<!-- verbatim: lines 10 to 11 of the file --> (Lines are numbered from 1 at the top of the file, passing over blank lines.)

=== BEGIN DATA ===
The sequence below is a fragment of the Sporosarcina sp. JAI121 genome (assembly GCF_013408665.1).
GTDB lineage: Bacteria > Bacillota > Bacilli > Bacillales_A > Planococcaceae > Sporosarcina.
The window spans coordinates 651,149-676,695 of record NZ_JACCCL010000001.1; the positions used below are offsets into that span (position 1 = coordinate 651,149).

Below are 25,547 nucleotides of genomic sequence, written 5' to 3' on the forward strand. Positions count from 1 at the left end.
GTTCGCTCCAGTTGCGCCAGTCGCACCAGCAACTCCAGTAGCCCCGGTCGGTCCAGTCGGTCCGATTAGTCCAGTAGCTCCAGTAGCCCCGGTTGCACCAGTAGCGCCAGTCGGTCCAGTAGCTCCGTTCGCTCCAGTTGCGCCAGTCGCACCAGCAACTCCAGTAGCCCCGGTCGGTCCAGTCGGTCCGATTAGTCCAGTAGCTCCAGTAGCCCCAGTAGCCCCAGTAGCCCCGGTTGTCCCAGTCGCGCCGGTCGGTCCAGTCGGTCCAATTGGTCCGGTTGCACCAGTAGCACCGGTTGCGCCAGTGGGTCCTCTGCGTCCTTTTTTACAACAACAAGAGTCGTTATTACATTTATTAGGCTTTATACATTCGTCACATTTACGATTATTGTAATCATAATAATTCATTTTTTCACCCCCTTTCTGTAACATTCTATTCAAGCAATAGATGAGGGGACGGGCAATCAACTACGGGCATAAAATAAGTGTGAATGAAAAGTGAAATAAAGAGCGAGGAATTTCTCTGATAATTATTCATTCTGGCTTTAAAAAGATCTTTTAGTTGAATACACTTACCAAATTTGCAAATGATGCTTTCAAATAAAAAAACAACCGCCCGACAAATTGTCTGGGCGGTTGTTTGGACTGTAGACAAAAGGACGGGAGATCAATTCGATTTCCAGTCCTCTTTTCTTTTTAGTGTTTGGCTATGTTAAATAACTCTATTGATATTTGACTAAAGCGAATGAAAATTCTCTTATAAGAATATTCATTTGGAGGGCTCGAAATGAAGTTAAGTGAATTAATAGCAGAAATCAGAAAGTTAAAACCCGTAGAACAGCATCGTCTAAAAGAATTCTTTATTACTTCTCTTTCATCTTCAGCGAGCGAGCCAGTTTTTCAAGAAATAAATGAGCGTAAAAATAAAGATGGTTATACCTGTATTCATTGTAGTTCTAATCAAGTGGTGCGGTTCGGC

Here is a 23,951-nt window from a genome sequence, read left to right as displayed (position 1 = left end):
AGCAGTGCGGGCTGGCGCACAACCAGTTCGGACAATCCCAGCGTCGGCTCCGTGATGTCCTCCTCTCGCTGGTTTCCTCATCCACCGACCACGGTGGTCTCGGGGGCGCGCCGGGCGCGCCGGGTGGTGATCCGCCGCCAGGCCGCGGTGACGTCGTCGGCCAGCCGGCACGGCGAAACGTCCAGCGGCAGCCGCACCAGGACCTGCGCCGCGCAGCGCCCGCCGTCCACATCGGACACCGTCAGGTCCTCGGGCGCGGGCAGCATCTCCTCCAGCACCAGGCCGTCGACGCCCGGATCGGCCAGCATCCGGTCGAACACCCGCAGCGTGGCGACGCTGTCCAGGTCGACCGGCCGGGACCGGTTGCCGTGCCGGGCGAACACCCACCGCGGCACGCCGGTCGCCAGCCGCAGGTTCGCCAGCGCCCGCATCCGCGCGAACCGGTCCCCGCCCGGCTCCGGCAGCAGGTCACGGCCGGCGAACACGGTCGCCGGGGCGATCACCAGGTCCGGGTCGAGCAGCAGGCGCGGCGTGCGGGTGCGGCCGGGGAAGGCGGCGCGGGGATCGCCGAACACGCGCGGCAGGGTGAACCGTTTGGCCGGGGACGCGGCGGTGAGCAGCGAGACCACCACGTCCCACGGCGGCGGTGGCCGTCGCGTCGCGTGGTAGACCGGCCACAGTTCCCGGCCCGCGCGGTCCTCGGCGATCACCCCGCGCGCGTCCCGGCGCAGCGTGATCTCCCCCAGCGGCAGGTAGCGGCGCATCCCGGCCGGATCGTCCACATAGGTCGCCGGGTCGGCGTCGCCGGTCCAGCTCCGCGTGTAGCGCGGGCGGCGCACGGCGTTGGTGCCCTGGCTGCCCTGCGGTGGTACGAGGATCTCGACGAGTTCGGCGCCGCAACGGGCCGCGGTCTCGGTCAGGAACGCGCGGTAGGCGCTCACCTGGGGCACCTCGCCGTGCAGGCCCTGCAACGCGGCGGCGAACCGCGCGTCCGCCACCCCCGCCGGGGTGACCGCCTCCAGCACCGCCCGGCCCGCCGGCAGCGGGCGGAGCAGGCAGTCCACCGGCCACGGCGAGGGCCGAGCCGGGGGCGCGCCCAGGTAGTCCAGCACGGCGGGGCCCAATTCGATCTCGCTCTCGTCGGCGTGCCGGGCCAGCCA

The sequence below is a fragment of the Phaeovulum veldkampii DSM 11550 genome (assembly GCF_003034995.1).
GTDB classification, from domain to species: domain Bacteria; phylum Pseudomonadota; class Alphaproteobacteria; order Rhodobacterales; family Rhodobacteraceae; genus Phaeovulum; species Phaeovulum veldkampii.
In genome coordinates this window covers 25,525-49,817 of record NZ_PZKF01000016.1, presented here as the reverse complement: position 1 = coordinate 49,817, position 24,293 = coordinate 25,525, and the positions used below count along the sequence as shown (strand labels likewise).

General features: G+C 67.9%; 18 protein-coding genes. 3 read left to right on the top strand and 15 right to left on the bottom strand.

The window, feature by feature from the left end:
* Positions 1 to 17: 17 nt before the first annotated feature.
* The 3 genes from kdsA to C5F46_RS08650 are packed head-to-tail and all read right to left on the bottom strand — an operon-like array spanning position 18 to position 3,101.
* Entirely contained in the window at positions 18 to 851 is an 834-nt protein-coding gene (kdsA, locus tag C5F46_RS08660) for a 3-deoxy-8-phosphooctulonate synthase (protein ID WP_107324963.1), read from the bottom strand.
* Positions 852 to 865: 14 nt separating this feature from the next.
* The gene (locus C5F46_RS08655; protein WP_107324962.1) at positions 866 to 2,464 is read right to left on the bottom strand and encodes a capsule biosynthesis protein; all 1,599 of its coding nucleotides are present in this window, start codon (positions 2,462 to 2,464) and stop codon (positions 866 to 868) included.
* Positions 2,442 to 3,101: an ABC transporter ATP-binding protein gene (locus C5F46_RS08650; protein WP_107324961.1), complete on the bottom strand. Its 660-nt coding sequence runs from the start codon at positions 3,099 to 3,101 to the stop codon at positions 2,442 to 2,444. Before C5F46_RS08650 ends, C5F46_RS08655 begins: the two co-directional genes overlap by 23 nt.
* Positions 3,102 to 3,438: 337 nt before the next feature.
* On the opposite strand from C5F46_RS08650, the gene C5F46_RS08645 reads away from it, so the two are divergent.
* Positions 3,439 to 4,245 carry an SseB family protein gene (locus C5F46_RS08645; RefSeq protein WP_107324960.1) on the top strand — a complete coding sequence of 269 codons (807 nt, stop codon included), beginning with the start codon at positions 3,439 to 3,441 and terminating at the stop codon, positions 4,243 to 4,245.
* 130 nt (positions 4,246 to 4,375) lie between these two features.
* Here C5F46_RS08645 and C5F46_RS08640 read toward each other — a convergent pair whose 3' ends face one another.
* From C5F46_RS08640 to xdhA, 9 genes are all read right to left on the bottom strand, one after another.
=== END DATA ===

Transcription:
In genome coordinates this window covers 25,525-49,817 of record NZ_PZKF01000016.1, presented here as the reverse complement: position 1 = coordinate 49,817, position 24,293 = coordinate 25,525, and the positions used below count along the sequence as shown (strand labels likewise).

General features: G+C 67.9%; 18 protein-coding genes. 3 read left to right on the top strand and 15 right to left on the bottom strand.